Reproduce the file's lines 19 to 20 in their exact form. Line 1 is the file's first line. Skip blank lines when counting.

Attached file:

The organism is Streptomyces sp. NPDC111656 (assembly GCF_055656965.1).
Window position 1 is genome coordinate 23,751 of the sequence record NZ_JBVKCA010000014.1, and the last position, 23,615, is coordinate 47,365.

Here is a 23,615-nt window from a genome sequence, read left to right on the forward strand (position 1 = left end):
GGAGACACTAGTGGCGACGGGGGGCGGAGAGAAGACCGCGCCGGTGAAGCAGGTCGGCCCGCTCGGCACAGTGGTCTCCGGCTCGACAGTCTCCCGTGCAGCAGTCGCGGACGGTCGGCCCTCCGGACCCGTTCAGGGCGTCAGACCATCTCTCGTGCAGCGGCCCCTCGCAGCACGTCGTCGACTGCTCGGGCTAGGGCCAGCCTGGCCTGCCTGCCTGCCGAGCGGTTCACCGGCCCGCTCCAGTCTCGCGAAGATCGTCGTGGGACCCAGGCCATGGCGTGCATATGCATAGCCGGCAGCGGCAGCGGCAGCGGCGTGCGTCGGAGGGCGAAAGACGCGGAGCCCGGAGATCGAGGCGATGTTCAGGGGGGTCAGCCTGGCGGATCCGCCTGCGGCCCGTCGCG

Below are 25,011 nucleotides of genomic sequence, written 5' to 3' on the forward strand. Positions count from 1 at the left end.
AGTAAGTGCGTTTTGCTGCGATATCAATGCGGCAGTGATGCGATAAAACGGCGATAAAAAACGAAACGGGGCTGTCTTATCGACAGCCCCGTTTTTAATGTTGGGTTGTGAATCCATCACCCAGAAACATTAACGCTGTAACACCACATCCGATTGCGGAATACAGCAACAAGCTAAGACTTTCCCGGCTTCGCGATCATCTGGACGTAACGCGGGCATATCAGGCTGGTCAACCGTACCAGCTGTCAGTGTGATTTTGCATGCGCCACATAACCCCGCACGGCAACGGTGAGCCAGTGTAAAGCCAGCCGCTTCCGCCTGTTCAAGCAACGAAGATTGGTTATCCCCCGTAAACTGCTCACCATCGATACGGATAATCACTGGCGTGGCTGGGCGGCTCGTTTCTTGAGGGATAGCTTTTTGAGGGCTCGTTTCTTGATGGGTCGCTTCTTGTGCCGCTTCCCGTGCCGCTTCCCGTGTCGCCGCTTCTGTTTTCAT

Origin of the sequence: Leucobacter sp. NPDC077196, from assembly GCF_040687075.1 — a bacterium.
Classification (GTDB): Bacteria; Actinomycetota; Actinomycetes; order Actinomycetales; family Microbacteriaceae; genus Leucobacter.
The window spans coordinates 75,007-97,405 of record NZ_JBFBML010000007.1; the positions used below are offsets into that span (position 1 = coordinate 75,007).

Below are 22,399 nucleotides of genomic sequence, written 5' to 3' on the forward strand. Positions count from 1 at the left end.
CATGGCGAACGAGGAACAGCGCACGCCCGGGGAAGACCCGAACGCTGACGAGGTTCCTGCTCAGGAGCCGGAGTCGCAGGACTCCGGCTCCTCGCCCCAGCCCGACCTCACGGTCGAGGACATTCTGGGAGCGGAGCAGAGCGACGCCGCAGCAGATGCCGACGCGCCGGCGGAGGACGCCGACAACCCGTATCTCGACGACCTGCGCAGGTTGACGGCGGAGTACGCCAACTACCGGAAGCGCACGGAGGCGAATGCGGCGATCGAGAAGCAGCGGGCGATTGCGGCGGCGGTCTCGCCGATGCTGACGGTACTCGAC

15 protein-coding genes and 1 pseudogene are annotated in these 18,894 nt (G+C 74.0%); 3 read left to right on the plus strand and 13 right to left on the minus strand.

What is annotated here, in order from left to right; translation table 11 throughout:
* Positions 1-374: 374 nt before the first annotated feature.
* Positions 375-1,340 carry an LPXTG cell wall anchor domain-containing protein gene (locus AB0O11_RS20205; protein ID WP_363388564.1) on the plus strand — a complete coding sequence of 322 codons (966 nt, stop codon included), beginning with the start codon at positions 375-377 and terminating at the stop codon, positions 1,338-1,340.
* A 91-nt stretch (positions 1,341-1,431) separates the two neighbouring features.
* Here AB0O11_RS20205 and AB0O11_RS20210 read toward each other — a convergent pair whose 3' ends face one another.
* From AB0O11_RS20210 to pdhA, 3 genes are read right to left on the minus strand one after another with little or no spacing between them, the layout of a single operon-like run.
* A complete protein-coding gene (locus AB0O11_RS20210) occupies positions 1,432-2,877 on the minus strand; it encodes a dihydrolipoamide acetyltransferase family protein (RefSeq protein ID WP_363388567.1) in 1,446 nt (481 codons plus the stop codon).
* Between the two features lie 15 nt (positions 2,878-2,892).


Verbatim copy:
* A complete protein-coding gene (locus AB0O11_RS20210) occupies positions 1,432-2,877 on the minus strand; it encodes a dihydrolipoamide acetyltransferase family protein (RefSeq protein ID WP_363388567.1) in 1,446 nt (481 codons plus the stop codon).
* Between the two features lie 15 nt (positions 2,878-2,892).